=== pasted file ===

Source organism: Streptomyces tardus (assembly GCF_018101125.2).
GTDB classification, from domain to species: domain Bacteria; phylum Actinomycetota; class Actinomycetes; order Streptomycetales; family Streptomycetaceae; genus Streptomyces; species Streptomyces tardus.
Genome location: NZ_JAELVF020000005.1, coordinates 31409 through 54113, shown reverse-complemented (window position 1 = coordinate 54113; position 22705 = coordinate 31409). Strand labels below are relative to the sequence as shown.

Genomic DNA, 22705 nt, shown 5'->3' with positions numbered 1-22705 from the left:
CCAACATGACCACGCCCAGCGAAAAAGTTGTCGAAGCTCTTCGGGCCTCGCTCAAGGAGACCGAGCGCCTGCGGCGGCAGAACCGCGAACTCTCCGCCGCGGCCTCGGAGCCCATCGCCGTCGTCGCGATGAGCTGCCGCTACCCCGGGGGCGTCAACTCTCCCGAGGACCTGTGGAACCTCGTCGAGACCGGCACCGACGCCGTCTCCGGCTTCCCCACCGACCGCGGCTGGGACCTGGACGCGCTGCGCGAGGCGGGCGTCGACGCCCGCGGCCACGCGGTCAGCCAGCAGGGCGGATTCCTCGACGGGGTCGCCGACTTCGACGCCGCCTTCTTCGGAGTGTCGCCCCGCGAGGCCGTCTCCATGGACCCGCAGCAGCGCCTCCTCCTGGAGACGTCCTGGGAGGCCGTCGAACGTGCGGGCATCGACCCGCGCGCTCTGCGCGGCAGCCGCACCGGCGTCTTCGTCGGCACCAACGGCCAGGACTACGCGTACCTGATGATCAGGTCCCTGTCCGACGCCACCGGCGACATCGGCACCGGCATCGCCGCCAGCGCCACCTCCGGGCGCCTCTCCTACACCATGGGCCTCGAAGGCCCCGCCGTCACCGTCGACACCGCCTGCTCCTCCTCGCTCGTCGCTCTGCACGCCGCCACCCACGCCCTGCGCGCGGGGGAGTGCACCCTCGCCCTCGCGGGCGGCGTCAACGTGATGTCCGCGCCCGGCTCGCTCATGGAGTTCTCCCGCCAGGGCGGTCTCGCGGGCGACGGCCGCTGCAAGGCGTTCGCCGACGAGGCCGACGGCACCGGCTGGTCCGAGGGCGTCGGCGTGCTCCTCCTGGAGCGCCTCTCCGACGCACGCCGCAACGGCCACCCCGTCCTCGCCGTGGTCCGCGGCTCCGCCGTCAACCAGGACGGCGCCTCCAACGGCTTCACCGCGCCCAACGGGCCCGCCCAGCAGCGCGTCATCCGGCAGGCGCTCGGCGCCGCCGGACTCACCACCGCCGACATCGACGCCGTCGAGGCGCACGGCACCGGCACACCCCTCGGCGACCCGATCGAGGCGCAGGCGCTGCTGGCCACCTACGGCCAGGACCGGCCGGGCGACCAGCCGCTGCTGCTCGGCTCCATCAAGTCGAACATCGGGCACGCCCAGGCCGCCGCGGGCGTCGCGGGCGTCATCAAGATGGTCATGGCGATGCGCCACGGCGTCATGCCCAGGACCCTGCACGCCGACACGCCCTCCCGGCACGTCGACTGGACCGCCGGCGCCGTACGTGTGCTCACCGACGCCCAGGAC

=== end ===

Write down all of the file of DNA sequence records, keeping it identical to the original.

Source organism: Streptomyces tardus (assembly GCF_018101125.2).
GTDB classification, from domain to species: domain Bacteria; phylum Actinomycetota; class Actinomycetes; order Streptomycetales; family Streptomycetaceae; genus Streptomyces; species Streptomyces tardus.
Genome location: NZ_JAELVF020000005.1, coordinates 31409 through 54113, shown reverse-complemented (window position 1 = coordinate 54113; position 22705 = coordinate 31409). Strand labels below are relative to the sequence as shown.

Genomic DNA, 22705 nt, shown 5'->3' with positions numbered 1-22705 from the left:
CCAACATGACCACGCCCAGCGAAAAAGTTGTCGAAGCTCTTCGGGCCTCGCTCAAGGAGACCGAGCGCCTGCGGCGGCAGAACCGCGAACTCTCCGCCGCGGCCTCGGAGCCCATCGCCGTCGTCGCGATGAGCTGCCGCTACCCCGGGGGCGTCAACTCTCCCGAGGACCTGTGGAACCTCGTCGAGACCGGCACCGACGCCGTCTCCGGCTTCCCCACCGACCGCGGCTGGGACCTGGACGCGCTGCGCGAGGCGGGCGTCGACGCCCGCGGCCACGCGGTCAGCCAGCAGGGCGGATTCCTCGACGGGGTCGCCGACTTCGACGCCGCCTTCTTCGGAGTGTCGCCCCGCGAGGCCGTCTCCATGGACCCGCAGCAGCGCCTCCTCCTGGAGACGTCCTGGGAGGCCGTCGAACGTGCGGGCATCGACCCGCGCGCTCTGCGCGGCAGCCGCACCGGCGTCTTCGTCGGCACCAACGGCCAGGACTACGCGTACCTGATGATCAGGTCCCTGTCCGACGCCACCGGCGACATCGGCACCGGCATCGCCGCCAGCGCCACCTCCGGGCGCCTCTCCTACACCATGGGCCTCGAAGGCCCCGCCGTCACCGTCGACACCGCCTGCTCCTCCTCGCTCGTCGCTCTGCACGCCGCCACCCACGCCCTGCGCGCGGGGGAGTGCACCCTCGCCCTCGCGGGCGGCGTCAACGTGATGTCCGCGCCCGGCTCGCTCATGGAGTTCTCCCGCCAGGGCGGTCTCGCGGGCGACGGCCGCTGCAAGGCGTTCGCCGACGAGGCCGACGGCACCGGCTGGTCCGAGGGCGTCGGCGTGCTCCTCCTGGAGCGCCTCTCCGACGCACGCCGCAACGGCCACCCCGTCCTCGCCGTGGTCCGCGGCTCCGCCGTCAACCAGGACGGCGCCTCCAACGGCTTCACCGCGCCCAACGGGCCCGCCCAGCAGCGCGTCATCCGGCAGGCGCTCGGCGCCGCCGGACTCACCACCGCCGACATCGACGCCGTCGAGGCGCACGGCACCGGCACACCCCTCGGCGACCCGATCGAGGCGCAGGCGCTGCTGGCCACCTACGGCCAGGACCGGCCGGGCGACCAGCCGCTGCTGCTCGGCTCCATCAAGTCGAACATCGGGCACGCCCAGGCCGCCGCGGGCGTCGCGGGCGTCATCAAGATGGTCATGGCGATGCGCCACGGCGTCATGCCCAGGACCCTGCACGCCGACACGCCCTCCCGGCACGTCGACTGGACCGCCGGCGCCGTACGTGTGCTCACCGACGCCCAGGAC